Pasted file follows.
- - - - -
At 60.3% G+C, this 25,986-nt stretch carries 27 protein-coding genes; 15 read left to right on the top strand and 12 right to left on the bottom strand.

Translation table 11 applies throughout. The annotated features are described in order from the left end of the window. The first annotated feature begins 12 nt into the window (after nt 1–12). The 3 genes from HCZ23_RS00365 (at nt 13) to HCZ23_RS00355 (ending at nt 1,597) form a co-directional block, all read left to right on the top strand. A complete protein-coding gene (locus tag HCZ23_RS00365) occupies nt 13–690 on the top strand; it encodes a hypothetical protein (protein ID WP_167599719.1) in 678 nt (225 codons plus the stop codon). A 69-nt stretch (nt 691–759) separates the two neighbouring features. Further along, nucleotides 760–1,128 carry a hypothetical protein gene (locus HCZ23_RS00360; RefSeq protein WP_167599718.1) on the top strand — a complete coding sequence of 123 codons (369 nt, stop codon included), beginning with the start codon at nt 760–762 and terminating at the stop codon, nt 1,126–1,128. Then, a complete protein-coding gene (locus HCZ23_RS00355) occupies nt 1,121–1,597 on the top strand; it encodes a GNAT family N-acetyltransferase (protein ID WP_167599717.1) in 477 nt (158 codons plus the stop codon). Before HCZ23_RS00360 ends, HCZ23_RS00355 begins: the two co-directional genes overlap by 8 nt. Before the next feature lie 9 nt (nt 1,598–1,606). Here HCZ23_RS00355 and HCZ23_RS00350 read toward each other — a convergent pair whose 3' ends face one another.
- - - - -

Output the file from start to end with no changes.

At 60.3% G+C, this 25,986-nt stretch carries 27 protein-coding genes; 15 read left to right on the top strand and 12 right to left on the bottom strand.

Translation table 11 applies throughout. The annotated features are described in order from the left end of the window. The first annotated feature begins 12 nt into the window (after nt 1–12). The 3 genes from HCZ23_RS00365 (at nt 13) to HCZ23_RS00355 (ending at nt 1,597) form a co-directional block, all read left to right on the top strand. A complete protein-coding gene (locus tag HCZ23_RS00365) occupies nt 13–690 on the top strand; it encodes a hypothetical protein (protein ID WP_167599719.1) in 678 nt (225 codons plus the stop codon). A 69-nt stretch (nt 691–759) separates the two neighbouring features. Further along, nucleotides 760–1,128 carry a hypothetical protein gene (locus HCZ23_RS00360; RefSeq protein WP_167599718.1) on the top strand — a complete coding sequence of 123 codons (369 nt, stop codon included), beginning with the start codon at nt 760–762 and terminating at the stop codon, nt 1,126–1,128. Then, a complete protein-coding gene (locus HCZ23_RS00355) occupies nt 1,121–1,597 on the top strand; it encodes a GNAT family N-acetyltransferase (protein ID WP_167599717.1) in 477 nt (158 codons plus the stop codon). Before HCZ23_RS00360 ends, HCZ23_RS00355 begins: the two co-directional genes overlap by 8 nt. Before the next feature lie 9 nt (nt 1,598–1,606). Here HCZ23_RS00355 and HCZ23_RS00350 read toward each other — a convergent pair whose 3' ends face one another.